Admit it! At some point, you have wondered if Twitter is worth the effort. You are busy. You don’t want to waste your time nor do you want a reputation for wasting the time of others. And here’s a dirty little secret: public relations are asking themselves about the value of Twitter.
A recent blog post by Danny Sullivan shows that tweets do not get as much attention as you might think because — surprise! — advertisement can get in the way. Sullivan is founding editor of marketingland.com. Given that he is actively engaged in social media and has 390,000 followers, you would think he would have an impressive impression rate.
However, using newly-released Twitter analytics, he saw a mere 1.85% impression rate, though he also notes that the analysis tool only measures tweets through Twitter’s own web site and mobile apps, so there might be some additional viewing. “But it’s probably not that much more,” he added.
I am assuming that most of us are not doing nearly as well as Sullivan. His results also do not surprise me. Aside from the evil ad interference he mentions, I have to consider my own experience as a user. I have unfollowed those who bombard me with the same exact messages over and over. I guess I still wonder if overdoing social media will go the way of paper junk mail. I also don’t have time to check my Twitter feed much. It’s all I can do to keep up with email!
So what is the answer? Sullivan advises folks to keep on tweeting so the messages do get through, which has become a best practice in social media. You just never know when people will tune in to their feeds. He points out that Twitter acknowledges “that you may have to tweet 14-21 times in a week in hopes of reaching only 30% of your total audience.”
Right now I hear little concern about over saturating your audience with endless Twitter feeds or blog posts.
At the same time, we have to keep in mind that micro blogging is still a fairly new concept and more meaningful analytics are yet to come.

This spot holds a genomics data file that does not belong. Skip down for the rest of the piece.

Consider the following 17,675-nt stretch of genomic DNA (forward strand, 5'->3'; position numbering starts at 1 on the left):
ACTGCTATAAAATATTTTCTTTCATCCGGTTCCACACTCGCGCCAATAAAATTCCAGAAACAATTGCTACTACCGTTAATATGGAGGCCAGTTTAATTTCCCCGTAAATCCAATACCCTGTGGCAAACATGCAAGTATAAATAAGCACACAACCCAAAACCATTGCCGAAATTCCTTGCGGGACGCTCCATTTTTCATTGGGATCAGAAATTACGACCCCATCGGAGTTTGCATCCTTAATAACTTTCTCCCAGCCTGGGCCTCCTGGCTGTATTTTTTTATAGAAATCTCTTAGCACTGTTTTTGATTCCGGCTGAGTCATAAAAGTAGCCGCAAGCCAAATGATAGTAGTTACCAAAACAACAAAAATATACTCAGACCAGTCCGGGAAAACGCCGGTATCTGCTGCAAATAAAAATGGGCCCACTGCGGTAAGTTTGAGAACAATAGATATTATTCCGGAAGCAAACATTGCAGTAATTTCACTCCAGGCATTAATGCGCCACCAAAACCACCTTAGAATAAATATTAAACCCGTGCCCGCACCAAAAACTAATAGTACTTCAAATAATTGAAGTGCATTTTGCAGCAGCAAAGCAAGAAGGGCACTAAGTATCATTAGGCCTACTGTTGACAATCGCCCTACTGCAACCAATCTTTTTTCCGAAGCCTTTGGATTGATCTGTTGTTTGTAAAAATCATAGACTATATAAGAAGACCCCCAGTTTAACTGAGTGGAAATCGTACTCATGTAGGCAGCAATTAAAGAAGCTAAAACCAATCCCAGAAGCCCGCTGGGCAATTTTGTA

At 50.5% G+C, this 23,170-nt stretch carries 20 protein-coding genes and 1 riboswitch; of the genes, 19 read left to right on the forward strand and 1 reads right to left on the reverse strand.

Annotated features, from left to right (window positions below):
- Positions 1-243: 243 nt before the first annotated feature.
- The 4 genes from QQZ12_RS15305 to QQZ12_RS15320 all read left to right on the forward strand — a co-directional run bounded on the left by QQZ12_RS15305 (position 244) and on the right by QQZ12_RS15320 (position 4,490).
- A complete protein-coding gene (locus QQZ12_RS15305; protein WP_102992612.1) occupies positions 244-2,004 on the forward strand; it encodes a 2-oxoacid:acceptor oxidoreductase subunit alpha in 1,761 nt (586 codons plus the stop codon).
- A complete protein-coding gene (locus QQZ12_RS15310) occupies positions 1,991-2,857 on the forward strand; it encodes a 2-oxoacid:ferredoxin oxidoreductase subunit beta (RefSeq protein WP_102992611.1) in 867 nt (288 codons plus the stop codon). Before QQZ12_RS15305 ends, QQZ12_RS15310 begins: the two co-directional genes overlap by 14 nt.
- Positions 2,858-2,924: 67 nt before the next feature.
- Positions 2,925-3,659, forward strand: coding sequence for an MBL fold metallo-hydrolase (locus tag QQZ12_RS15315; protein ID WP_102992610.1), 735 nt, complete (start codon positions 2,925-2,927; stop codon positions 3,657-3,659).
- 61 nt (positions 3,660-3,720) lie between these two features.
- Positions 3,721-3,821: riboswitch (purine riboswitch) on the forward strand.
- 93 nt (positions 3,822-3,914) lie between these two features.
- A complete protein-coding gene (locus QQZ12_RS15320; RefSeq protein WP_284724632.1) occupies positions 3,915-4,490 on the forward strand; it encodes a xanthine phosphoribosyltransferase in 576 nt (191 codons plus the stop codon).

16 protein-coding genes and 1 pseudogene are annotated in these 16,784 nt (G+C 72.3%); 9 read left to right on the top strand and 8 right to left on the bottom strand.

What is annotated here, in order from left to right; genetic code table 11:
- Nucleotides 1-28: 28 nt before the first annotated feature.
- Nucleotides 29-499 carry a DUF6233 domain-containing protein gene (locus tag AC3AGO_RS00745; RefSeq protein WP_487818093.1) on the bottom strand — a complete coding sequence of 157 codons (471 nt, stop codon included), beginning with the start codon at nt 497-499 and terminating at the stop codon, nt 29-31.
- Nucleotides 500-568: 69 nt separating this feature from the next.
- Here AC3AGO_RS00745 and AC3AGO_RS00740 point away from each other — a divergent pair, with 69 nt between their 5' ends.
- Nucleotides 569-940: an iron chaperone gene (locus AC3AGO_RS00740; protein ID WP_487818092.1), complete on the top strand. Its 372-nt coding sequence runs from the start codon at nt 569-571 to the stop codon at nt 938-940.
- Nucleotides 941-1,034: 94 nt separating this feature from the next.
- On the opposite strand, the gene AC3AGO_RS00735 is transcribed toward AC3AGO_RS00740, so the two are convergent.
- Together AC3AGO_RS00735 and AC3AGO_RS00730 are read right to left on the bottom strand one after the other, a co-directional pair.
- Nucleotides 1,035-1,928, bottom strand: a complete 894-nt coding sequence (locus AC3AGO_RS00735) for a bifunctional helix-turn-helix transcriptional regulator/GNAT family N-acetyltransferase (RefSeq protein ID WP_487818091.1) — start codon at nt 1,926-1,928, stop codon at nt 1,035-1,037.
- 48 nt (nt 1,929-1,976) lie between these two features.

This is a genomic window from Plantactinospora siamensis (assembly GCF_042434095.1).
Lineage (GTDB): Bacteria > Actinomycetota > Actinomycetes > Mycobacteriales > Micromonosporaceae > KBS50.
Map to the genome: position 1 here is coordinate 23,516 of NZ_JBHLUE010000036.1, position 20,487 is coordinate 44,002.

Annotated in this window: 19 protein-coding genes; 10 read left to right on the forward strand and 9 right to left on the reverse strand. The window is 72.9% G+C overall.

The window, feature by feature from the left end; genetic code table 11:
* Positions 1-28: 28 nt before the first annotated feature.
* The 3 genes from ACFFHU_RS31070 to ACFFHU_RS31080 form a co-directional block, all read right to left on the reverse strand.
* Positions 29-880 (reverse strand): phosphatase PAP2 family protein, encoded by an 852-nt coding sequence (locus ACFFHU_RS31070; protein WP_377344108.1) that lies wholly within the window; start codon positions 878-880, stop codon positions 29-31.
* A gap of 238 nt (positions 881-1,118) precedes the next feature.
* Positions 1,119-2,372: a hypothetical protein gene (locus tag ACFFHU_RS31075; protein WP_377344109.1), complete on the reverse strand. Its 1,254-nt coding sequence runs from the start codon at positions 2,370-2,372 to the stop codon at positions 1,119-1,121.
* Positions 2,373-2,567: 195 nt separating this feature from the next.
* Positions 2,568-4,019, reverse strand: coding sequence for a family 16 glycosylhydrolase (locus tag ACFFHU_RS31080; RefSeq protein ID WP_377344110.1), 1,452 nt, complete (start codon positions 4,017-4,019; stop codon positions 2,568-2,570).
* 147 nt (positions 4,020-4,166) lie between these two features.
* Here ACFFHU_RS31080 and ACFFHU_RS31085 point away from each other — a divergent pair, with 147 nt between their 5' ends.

We still have a lot to learn. Right now I hear little concern about over saturating your audience with endless Twitter feeds or blog posts. I predict that once all the excitement settles down we will find there are more effective ways to use these tools to reach our audiences.
In fairness, Twitter has successfully drawn more attention to my blog. But as a business-to-business communicator, LinkedIn done a much better job.
My approach to social media is to not bombard my readers. I want to build a reputation for thoughtful content, which means I try to limit posts to topics I think would truly interest my readers. My hope is when they see a post from me, they will notice it because it is rare. I know this goes against the social media advice out there, but as a practitioner, I am doing my own experimentation.
Should you engage in Twitter? Absolutely! You really do not have an overall social media strategy without it. At the same time, be realistic about Twitter. It’s merely another way to reach your audience.
And really, I wish organizations would focus more on the content they are publishing than the means they are using to do so. Sometimes we can get so caught up in the latest and greatest that we miss what’s more important.
Keep your eye on the goal. Effective social media marketing means providing quality content to attract clients to your organization to ultimately build your customer base.
In my observation, publishing quality content in and of itself is fraught with challenges because either a) people do not want writing content as another job responsibility or b) companies do not want to pay writers to produce the unique and helpful information readers want.
So before you tweet again, ask yourself: is this information my current and potential clients need to know? Not sure? Then don’t post!